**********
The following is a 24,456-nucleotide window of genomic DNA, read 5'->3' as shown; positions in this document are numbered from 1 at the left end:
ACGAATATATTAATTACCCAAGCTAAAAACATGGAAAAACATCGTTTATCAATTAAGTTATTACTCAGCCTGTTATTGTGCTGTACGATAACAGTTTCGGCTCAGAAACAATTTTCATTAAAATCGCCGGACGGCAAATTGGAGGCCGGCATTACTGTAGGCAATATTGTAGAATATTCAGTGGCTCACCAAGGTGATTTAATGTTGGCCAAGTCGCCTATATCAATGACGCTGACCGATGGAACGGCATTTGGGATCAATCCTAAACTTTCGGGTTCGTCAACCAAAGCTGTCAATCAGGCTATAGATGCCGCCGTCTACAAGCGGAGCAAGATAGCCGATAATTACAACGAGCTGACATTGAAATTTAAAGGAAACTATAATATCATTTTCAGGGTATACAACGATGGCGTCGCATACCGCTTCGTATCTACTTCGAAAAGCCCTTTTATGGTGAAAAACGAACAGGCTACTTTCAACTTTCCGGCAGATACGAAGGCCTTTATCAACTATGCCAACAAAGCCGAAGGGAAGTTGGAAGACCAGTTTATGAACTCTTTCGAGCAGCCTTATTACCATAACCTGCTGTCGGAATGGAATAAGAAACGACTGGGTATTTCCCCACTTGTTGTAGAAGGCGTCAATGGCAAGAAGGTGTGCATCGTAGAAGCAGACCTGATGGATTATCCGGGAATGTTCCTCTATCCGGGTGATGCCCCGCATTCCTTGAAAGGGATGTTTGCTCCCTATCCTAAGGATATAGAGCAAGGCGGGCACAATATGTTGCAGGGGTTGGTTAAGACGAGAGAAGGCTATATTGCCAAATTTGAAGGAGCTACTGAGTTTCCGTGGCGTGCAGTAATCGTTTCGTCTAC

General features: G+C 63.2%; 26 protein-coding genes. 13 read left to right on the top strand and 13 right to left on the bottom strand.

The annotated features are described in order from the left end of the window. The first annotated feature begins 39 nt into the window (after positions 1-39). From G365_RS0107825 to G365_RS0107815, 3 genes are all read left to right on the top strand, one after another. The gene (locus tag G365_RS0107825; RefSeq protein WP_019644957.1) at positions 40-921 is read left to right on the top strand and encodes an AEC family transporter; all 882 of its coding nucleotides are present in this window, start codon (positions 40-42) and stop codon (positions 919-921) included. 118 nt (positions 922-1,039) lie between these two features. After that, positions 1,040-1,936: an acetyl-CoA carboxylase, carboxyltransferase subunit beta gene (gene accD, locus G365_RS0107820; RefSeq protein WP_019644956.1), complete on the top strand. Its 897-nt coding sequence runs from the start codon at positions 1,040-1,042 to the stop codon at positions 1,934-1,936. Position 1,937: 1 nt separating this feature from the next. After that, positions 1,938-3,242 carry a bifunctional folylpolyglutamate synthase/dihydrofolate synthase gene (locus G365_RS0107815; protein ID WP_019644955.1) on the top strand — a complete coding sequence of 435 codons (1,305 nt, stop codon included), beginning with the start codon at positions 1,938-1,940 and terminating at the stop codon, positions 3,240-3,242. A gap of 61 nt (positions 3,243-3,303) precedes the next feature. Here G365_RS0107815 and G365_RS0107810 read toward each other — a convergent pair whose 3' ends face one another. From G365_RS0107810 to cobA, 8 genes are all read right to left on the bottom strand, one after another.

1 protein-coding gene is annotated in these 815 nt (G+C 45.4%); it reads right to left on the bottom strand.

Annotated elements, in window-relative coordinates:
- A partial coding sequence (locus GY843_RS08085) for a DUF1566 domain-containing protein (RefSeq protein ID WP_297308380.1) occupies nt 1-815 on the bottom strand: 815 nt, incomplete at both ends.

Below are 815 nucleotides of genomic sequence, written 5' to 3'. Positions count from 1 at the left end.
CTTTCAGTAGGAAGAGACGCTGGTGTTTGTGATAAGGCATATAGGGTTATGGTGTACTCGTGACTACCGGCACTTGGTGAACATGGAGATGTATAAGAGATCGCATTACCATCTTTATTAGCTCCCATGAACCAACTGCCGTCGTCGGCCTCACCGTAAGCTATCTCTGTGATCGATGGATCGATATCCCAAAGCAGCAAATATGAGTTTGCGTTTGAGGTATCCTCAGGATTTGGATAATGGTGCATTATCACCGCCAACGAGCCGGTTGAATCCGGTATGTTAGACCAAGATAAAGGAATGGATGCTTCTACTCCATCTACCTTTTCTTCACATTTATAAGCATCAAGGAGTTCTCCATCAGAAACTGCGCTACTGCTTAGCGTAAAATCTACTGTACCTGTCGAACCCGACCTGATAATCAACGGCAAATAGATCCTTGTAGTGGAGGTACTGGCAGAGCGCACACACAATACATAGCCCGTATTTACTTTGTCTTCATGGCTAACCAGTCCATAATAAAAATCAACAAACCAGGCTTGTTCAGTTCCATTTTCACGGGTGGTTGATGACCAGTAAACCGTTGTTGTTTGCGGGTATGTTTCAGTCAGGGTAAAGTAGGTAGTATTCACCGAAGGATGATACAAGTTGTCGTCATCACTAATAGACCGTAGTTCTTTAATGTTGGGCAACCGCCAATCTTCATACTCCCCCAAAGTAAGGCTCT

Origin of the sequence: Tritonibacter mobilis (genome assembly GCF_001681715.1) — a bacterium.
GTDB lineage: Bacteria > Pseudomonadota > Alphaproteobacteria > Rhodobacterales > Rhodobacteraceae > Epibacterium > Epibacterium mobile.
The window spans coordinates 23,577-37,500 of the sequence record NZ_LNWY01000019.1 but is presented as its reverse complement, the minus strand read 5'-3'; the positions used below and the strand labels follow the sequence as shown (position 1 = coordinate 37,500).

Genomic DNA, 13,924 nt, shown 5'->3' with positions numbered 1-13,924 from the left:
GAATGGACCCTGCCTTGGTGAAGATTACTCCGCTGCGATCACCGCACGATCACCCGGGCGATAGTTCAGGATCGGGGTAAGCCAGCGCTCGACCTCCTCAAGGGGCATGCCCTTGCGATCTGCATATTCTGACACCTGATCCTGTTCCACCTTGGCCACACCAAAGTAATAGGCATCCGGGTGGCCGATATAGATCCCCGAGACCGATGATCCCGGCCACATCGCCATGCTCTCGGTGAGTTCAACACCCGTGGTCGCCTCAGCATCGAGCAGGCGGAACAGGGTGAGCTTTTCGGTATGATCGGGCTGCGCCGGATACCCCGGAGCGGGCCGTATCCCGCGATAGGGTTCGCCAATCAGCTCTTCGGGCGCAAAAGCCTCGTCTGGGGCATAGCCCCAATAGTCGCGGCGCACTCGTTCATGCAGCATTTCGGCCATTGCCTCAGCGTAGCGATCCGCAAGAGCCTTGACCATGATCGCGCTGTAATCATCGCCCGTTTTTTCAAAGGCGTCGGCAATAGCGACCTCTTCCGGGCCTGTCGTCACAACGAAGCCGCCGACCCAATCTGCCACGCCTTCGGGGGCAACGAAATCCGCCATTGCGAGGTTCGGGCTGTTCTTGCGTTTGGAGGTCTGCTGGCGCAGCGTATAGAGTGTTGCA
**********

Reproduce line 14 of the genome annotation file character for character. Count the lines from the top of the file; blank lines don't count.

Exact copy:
GAATGGACCCTGCCTTGGTGAAGATTACTCCGCTGCGATCACCGCACGATCACCCGGGCGATAGTTCAGGATCGGGGTAAGCCAGCGCTCGACCTCCTCAAGGGGCATGCCCTTGCGATCTGCATATTCTGACACCTGATCCTGTTCCACCTTGGCCACACCAAAGTAATAGGCATCCGGGTGGCCGATATAGATCCCCGAGACCGATGATCCCGGCCACATCGCCATGCTCTCGGTGAGTTCAACACCCGTGGTCGCCTCAGCATCGAGCAGGCGGAACAGGGTGAGCTTTTCGGTATGATCGGGCTGCGCCGGATACCCCGGAGCGGGCCGTATCCCGCGATAGGGTTCGCCAATCAGCTCTTCGGGCGCAAAAGCCTCGTCTGGGGCATAGCCCCAATAGTCGCGGCGCACTCGTTCATGCAGCATTTCGGCCATTGCCTCAGCGTAGCGATCCGCAAGAGCCTTGACCATGATCGCGCTGTAATCATCGCCCGTTTTTTCAAAGGCGTCGGCAATAGCGACCTCTTCCGGGCCTGTCGTCACAACGAAGCCGCCGACCCAATCTGCCACGCCTTCGGGGGCAACGAAATCCGCCATTGCGAGGTTCGGGCTGTTCTTGCGTTTGGAGGTCTGCTGGCGCAGCGTATAGAGTGTTGCA